Dating back to 2005, when an underdog plays a team with a winning percentage greater than 53% during the final four games of the regular season, those underdogs win at a 44% clip (+33 units, 9.3% ROI for a consistent $100 bettor).

Obviously, you need to take more factors into consideration, given the unique landscape of the 2020 season — eight NL teams are fighting for four playoff spots with three games left to play.

Toronto has not been officially eliminated from second place in the East — so I would expect to see their regular lineup on Friday night. This trend morseo applies as we head into the weekend, and underdogs get to face second-string lineups as teams look for a day or two of rest for their regulars before a potentially long postseason run.

Still, the Orioles merely show my largest projected edge on Friday’s slate.

Danny Donahue: Cubs Moneyline (-150), -1.5 (+108) vs. White Sox

Among many things, the 2020 MLB season seems to have been one of the undervalued favorite. Even though it’s had only about 37% of the chances, this system has shown close to the same number of matches that it would in a normal 162-game season to this point.

Tonight that match is on the Cubs, who are getting just 40% of moneyline tickets, but have moved from the -130s up near -160 at several books.

In our database (since 2005), teams that have opened as a favorite greater than -130 and seen at least 10 cents of reverse line movement (no more than 45% of moneyline bets) have gone 134-43, winning 35.8 units for a 20.1% return on investment.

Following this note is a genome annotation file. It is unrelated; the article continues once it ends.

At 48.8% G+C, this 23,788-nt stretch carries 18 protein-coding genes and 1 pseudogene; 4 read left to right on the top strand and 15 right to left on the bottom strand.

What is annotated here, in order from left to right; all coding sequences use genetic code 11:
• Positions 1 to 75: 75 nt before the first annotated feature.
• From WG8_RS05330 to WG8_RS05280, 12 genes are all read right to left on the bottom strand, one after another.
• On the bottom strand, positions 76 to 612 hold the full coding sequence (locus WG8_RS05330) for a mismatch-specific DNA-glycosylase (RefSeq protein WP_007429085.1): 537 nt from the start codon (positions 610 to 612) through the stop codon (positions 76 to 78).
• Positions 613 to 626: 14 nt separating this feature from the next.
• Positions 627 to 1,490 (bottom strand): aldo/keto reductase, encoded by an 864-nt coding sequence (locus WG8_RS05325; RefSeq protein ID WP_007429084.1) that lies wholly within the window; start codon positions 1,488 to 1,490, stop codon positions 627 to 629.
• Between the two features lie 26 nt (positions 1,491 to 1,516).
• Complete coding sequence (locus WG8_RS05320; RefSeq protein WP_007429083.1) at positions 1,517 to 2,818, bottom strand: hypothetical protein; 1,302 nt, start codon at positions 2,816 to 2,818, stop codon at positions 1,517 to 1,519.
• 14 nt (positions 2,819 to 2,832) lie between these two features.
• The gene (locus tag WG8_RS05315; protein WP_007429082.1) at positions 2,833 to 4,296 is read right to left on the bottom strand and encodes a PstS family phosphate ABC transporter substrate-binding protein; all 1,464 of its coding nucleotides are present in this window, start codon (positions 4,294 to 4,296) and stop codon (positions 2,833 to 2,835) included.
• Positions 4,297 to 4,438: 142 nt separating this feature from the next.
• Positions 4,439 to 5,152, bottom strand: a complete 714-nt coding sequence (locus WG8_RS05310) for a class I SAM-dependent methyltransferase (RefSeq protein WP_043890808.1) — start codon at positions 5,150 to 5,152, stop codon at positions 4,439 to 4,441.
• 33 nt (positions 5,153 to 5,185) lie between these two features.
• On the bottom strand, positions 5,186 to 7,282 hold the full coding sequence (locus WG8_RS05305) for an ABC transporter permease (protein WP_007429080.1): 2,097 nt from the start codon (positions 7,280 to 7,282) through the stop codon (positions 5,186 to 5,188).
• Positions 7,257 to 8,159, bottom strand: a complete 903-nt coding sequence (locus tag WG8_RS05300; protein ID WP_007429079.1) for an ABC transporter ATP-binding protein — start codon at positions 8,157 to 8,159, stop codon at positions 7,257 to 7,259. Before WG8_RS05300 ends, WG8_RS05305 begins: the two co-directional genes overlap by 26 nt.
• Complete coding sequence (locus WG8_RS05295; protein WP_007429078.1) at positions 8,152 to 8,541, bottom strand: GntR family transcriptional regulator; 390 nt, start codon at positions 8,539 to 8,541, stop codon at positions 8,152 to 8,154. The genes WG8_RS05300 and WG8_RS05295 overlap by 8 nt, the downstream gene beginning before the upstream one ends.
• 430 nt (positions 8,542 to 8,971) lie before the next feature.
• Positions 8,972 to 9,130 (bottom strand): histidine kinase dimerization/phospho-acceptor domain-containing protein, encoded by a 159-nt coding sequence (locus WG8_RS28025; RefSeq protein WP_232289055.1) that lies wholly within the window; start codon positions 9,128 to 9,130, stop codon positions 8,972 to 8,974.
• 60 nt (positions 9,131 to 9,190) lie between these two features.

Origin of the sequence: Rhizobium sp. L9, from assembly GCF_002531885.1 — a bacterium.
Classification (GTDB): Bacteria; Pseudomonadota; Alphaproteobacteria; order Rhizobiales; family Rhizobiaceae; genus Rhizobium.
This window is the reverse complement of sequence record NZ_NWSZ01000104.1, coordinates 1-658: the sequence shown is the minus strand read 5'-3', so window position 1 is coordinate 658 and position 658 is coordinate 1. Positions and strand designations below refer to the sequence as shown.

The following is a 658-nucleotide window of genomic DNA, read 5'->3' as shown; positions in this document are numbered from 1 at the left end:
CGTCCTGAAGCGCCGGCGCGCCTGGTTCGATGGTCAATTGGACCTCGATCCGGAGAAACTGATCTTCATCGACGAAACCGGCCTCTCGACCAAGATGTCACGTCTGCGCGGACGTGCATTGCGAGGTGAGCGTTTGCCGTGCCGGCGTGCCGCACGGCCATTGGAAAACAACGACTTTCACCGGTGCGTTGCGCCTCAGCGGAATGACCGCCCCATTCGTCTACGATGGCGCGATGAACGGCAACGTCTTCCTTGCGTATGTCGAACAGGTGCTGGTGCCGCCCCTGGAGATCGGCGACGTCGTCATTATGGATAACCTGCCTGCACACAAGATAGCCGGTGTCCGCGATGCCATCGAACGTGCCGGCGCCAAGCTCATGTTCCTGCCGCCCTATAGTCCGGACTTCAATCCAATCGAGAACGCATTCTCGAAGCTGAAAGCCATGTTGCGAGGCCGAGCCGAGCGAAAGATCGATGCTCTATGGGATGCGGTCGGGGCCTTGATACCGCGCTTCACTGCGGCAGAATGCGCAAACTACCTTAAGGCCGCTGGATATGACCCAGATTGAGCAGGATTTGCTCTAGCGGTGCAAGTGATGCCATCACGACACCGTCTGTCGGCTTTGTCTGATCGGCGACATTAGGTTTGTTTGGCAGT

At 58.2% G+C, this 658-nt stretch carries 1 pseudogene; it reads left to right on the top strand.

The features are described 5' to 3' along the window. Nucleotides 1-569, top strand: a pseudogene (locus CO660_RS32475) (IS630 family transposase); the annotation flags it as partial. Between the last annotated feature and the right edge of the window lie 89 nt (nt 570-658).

On the run line, the same system has as 92-71 record, returning 42.5 units — a 24.1% ROI.

I’ll be splitting my bet into a bit of both tonight.

BJ Cunningham: Reds Moneyline (+138) vs. Twins

Tyler Mahle has been a strikeout machine so far in 2020, as he’s sporting a 11.12 K/9 rate. However, it has been strikeout or bust for him, as his xFIP is all the way up at 4.53.

Mahle is mainly a fastball/slider pitcher and he’s been pretty successful with that combination so far this season. He’s racked up 51 strikeouts on those two pitches and is holding opponents to a .196 average. He’ll have a good matchup against the Twins, as they rank in the bottom half of MLB against both fastballs and sliders.

Jose Berrios hasn’t been very sharp so far this season, accumulating a 4.30 xFIP through 58 innings of work. His biggest issue has by far been his fastball, which has led to a .453 wOBA by opponents. Surprisingly though, he’s thrown his curveball more than any other pitch and he’s been really effective with it, allowing a .162 average to opponents while producing a 35.2% whiff rate.

Berrios does a great job interchanging all of his pitches, but he has trouble with control, as he hangs too many pitches (7.0% meatball rate this year).

Cincinnati has been average offensively this season, accumulating a .313 wOBA and 92 wRC+. However, the Reds have been fantastic against fastballs this season, with 12.7 weighted fastball runs.

I have the Twins projected as only -105 favorites tonight, so I think there is good value on Tyler Mahle and Cincinnati at +138.